Effects of a Group-Based Behavioral Intervention on Dietary Behaviors in Older Adults.
Sommaire de l'article
The aim of this study is to examine the effects of a 12-week, behavioral nutrition intervention on dietary behaviors.
Inactive older adults (N = 50) were randomized to a 12-week, behavioral nutrition or physical activity intervention, delivered in a group-based format. Questionnaires assessed fruit and vegetable (FV) consumption, and fat- and fiber-related behaviors at baseline and postintervention. Height and weight were measured. Repeated-measures ANOVAs examined changes in dietary behaviors over time between groups, controlling for age, gender, and education.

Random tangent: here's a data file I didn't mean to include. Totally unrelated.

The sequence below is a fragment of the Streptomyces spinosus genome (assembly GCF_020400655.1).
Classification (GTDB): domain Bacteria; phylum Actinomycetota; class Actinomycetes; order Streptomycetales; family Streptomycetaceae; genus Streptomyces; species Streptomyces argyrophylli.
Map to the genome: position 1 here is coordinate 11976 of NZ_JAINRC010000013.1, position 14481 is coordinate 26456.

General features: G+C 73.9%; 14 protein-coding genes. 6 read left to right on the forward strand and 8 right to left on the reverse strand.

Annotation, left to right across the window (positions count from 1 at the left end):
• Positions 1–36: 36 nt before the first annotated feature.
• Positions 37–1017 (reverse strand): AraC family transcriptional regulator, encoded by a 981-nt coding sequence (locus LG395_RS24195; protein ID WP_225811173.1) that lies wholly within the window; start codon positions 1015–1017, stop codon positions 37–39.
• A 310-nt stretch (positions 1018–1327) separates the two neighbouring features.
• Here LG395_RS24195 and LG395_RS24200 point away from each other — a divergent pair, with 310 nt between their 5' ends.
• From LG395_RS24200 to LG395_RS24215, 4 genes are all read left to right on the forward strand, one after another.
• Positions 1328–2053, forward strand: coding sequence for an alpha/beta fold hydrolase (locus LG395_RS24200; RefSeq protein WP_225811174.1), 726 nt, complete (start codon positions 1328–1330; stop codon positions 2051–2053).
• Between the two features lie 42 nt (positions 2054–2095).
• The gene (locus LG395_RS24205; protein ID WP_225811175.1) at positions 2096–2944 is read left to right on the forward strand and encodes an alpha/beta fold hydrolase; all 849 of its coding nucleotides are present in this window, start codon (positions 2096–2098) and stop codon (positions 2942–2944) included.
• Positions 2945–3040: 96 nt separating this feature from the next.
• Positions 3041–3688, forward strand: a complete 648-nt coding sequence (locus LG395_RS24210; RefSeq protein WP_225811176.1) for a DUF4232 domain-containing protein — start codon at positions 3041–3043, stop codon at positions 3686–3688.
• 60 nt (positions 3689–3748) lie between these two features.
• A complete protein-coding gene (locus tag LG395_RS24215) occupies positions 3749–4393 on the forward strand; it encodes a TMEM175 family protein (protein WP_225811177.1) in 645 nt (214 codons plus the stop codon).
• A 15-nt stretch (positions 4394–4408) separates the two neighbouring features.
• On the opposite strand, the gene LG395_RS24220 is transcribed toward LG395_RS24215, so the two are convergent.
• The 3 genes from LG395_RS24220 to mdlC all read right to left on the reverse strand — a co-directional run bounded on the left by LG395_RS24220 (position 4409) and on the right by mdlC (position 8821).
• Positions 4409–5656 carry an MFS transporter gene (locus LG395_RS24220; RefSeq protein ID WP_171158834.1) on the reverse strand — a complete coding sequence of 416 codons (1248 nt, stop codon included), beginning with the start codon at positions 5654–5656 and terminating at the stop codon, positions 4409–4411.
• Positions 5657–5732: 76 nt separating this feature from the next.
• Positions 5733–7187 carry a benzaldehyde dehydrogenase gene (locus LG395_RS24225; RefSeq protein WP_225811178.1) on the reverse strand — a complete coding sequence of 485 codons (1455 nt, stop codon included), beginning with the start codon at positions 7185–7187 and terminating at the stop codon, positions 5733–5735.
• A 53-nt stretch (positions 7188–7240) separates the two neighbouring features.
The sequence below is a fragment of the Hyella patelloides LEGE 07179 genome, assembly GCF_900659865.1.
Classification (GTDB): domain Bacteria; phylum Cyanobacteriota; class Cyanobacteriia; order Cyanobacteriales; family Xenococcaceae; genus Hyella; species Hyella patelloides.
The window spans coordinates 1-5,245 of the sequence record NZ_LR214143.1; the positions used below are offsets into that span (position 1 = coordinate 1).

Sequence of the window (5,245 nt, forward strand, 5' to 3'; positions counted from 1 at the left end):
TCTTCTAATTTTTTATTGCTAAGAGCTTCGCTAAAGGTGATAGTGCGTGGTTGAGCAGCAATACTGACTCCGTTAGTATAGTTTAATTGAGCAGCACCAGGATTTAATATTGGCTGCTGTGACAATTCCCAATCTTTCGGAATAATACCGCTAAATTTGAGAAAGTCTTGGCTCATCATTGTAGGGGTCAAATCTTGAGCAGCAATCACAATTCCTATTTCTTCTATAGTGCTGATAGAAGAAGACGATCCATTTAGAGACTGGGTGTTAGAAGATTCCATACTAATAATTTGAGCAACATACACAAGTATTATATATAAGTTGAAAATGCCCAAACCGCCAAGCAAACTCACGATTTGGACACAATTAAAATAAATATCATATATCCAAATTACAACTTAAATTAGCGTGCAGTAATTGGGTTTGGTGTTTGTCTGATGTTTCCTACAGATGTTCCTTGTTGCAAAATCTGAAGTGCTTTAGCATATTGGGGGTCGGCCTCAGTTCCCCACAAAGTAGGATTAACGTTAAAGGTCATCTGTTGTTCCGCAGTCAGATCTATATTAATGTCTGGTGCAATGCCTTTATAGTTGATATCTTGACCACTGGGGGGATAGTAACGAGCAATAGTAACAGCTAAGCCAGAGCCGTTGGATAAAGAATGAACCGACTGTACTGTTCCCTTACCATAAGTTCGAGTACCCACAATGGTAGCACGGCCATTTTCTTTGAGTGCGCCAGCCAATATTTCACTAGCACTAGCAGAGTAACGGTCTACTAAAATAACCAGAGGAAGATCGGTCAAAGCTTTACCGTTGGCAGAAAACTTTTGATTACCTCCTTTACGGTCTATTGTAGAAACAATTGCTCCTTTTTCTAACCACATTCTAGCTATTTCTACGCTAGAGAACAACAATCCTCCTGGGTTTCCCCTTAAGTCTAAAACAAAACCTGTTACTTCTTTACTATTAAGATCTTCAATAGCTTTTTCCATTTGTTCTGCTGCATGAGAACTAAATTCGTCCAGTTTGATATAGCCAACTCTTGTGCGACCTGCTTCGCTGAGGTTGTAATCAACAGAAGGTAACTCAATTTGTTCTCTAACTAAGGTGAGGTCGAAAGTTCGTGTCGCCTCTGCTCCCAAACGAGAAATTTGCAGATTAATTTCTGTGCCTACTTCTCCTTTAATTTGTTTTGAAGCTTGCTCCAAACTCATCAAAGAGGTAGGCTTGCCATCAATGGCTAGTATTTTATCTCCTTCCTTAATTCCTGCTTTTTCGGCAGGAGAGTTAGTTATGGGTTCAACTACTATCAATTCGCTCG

Participants averaged 64.1 ± 8.4 years of age and had a body mass index (BMI) of 33.3 ± 7.5 kg/m(2) Group × Time interactions were significant for FV consumption (p = .003), and fat- (p = .02) and fiber-related (p = .008) behaviors at 12 weeks. At 12 weeks, dietary behaviors improved significantly in the nutrition but not in the physical activity group. Effect sizes were medium to large.
A 12-week, behavioral nutrition intervention improved dietary behaviors. Behavioral interventions may be a low-cost way to improve dietary behaviors among older adults, potentially affecting population health significantly.